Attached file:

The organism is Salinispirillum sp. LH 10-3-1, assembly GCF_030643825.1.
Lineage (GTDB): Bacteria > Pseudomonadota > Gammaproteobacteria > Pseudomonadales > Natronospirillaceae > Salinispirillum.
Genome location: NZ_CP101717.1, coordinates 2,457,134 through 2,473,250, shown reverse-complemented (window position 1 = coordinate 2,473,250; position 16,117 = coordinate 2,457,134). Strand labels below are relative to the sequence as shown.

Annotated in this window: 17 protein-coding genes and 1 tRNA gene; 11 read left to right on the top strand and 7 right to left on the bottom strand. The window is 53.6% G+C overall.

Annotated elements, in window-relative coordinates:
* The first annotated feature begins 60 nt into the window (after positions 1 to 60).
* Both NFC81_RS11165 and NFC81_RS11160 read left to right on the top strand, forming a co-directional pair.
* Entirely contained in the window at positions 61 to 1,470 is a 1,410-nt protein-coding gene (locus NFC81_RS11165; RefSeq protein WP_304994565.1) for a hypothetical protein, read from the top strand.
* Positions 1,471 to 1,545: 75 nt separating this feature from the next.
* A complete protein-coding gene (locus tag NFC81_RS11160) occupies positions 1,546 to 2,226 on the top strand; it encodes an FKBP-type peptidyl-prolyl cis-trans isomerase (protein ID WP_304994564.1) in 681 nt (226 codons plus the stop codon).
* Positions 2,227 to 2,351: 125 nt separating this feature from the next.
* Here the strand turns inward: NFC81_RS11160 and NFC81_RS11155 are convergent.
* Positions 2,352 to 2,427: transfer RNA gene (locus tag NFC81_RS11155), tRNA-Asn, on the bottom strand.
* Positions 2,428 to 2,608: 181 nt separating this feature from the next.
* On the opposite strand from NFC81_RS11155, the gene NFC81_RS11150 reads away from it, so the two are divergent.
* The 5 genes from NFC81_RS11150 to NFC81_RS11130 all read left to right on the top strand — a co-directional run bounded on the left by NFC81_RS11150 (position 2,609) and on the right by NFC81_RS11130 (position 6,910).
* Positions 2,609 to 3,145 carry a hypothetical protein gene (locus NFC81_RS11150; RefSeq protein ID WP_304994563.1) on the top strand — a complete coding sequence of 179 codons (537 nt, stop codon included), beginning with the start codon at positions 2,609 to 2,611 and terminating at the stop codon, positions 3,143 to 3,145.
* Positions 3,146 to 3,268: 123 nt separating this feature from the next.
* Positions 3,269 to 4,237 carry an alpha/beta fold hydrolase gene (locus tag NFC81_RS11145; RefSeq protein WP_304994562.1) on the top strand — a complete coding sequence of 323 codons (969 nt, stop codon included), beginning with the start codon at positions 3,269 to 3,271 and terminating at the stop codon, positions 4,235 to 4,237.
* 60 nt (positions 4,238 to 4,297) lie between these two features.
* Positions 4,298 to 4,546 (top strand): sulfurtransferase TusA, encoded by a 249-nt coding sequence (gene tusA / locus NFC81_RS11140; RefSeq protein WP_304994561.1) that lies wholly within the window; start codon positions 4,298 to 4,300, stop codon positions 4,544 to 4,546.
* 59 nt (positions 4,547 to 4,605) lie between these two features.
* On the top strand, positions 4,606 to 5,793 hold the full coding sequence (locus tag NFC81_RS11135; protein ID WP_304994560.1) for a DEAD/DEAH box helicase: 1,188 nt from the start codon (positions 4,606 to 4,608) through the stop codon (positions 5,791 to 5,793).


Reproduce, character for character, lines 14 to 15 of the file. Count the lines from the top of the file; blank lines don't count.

* Positions 2,428 to 2,608: 181 nt separating this feature from the next.
* On the opposite strand from NFC81_RS11155, the gene NFC81_RS11150 reads away from it, so the two are divergent.